When Bill Clinton took office in early 1993, he appointed his vice president Al Gore to head an ambitious project he called Re-Inventing Government. This is an enormous undertaking considering the US government is a large public organization that has three million employees, and spends trillions of dollars a year. Today, in the professional Accounting/Finance arena in the US, there is a specialised area with certification called Business Process Engineering (BPE) that teaches exactly what Clinton pioneered in 1993. The aim of BPE is simple: help an organisation (private, or public) realize its full potential and thus attain its objectives by identifying and eliminating non-value adding activities through the judicious use of its resources, harnessing synergies where available, and taking advantage of opportunities while simultaneously PREVENTING or minimising the occurrence of waste and fraud. Note the emphasis on the prevention of waste and fraud. The hallmark of good management isn’t only efficient resource utilization, controlling or safeguarding the organisation’s assets is just as important.
If the Barrow administration is serious about changing Gambia for the better, there is no alternative to re-jigging the mess Jammeh left. After all, it is Albert Einstein who said, “you can’t solve a problem with the same mentality that created it.” This is why some of us are shocked by certain key appointments in both the civil and security services. Anyhow, the question is how to re-jig things.
While I don’t care much for the artificially created 100 days’ mark, three months into the new dispensation, some things are becoming clearer. There is the wonderful, the not-so-good, and the worrying.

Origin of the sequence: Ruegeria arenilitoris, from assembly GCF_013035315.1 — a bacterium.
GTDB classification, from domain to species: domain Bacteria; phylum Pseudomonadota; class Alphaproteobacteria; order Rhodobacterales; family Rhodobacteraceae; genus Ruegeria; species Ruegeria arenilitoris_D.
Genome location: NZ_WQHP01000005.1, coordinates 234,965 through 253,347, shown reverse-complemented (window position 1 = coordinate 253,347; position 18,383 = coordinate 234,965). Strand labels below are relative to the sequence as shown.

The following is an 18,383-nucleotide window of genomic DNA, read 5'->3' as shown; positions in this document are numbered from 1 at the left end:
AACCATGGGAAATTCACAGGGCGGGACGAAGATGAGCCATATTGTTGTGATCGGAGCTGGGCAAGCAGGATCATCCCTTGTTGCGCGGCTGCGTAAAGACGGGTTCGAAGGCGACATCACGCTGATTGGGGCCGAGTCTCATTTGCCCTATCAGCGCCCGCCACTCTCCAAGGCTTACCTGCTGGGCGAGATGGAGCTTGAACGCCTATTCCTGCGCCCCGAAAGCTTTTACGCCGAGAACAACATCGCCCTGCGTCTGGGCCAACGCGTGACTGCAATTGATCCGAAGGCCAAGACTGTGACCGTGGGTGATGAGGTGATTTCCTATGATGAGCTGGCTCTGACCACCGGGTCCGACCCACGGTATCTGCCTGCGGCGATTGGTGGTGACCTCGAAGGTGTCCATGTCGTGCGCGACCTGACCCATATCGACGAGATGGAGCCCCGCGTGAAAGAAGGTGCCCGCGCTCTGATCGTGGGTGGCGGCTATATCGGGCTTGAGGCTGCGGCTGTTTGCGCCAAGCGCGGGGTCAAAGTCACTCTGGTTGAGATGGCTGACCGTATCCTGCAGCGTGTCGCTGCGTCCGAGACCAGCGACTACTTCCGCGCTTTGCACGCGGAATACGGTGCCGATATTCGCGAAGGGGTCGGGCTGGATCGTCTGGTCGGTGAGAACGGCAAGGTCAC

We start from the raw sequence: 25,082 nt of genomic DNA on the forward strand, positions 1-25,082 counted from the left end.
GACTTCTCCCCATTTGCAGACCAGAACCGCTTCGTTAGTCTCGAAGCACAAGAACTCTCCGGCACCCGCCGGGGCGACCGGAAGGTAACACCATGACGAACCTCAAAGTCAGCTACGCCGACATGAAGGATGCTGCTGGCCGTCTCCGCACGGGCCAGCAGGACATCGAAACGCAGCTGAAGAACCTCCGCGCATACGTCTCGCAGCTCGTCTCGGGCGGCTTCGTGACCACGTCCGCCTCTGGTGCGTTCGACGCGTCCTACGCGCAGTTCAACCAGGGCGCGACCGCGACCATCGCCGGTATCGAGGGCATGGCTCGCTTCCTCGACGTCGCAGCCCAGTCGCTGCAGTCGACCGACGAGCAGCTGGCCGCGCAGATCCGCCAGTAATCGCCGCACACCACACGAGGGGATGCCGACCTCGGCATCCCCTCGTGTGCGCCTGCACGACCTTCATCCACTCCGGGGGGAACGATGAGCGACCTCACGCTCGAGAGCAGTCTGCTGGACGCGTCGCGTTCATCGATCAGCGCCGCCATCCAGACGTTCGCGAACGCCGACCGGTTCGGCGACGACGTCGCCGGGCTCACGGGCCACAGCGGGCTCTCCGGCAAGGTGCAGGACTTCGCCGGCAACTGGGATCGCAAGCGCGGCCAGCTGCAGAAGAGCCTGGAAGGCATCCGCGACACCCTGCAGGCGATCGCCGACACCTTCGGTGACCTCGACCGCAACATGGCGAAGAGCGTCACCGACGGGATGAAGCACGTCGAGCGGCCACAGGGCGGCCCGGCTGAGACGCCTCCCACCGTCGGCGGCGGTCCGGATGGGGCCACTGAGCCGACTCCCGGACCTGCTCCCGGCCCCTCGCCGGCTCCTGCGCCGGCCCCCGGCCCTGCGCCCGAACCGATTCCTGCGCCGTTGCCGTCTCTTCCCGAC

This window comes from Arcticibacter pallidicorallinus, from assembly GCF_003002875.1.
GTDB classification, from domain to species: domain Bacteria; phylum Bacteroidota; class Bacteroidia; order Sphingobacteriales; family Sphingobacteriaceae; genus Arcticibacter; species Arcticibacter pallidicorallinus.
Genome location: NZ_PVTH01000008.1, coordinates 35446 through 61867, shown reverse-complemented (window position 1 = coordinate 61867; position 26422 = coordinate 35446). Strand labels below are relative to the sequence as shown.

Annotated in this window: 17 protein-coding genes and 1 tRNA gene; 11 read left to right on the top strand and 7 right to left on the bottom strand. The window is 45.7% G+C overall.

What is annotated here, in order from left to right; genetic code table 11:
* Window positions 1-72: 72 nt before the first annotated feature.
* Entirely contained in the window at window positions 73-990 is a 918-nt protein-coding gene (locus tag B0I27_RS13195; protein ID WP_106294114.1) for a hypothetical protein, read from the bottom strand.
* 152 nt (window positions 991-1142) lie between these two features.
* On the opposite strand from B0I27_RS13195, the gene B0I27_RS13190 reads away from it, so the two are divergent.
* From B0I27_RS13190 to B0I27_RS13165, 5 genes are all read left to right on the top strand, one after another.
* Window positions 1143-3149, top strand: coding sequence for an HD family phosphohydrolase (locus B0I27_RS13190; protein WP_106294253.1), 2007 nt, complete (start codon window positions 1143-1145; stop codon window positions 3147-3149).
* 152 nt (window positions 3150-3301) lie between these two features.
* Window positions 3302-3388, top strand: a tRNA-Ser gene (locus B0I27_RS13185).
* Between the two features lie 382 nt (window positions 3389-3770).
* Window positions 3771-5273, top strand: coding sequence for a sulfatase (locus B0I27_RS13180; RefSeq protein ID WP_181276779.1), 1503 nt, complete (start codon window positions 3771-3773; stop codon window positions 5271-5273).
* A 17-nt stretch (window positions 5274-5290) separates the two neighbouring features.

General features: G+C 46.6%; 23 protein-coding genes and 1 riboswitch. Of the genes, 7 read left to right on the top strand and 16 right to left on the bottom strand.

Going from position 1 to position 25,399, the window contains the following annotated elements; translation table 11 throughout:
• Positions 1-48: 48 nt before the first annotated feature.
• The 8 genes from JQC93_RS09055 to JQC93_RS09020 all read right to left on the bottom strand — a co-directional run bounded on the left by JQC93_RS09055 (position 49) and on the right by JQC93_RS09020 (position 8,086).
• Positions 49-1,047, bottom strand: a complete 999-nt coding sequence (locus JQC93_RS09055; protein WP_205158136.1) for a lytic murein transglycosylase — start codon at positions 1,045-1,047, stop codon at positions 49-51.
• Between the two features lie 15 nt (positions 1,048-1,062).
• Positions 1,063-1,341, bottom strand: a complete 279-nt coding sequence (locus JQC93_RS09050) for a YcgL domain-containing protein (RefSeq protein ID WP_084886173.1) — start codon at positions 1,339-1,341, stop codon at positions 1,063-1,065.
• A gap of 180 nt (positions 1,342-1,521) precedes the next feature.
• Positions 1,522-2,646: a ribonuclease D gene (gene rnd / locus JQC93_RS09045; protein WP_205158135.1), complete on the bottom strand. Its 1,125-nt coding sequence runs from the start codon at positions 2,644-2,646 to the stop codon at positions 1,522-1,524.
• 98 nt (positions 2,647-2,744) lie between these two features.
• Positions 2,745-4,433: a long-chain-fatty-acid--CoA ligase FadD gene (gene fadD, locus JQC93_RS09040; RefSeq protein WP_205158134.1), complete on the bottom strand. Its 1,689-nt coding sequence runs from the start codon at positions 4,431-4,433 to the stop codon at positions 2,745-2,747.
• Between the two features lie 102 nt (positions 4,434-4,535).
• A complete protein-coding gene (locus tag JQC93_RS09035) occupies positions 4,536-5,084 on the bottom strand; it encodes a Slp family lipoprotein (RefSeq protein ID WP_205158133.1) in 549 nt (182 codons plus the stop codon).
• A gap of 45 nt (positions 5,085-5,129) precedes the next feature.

The wonderful thing is, Gambians are back to Jawara-era freedom! Thank God or Allahu Akbar! People can say whatever they want anywhere, and go anywhere they want. Young Gambians under thirty have no idea this is how Gambia USED to be. Another wonderful thing is the distractive National Assembly elections are finally out of the way. My ONLY surprise is PDOIS’ lack of traction. I followed the nominations and nominees on GRTS, and quite frankly, I was disappointed some of the PDOIS’ candidates around the country didn’t win. A couple of the PDOIS candidates that lost are head over shoulder above their competition. As for the AFPRC parties, (APRC and GDC,) I expected them to win 10 seats in a best-case scenario, they won 10. Those who were touting the so-called GDC as the next Big Thing, need to study the Gambian socio-political scene closer. The GDC is a con operation and even illiterates know it. Like its mother – the APRC, it is a criminal organisation dominated by members of the vermin gang formerly known as July 22nd Movement that Yahya Jammeh and the late Baba Jobe unleashed on poor defenceless Gambians in the late 1990s. Their leader, Mamma Kandeh is more dangerous than Yahya Jammeh. The main difference being Kandeh is better looking and smoother than Jammeh. Otherwise, from womanising to yo-yo mysterious wealth splashing, to wheeling-dealing, to ethnic-baiting, Kandeh is textbook Jammeh! EVERYTHING Yahya Jammeh says openly in terms of divisive ethnic politics, Kandeh does so privately based on location. This is what blew up in his face in my native Jarra West where his initial rented Mandinka supporter-canvassers bolted once they caught onto his type of politics. As the saying goes: once bitten, twice shy. The rest of The Gambian people can keep playing ostrich. And here is something I know: unless the UDP folks continue to behave like the Democratic Party in the US, GDC will only drop seats going forward. That because I also know for a fact that UDP carelessness in allowing cross-border voters from Senegal to come in was what gave the GDC the Central Jarra seat. That gaping loophole should be easy enough to close by next National Assembly elections.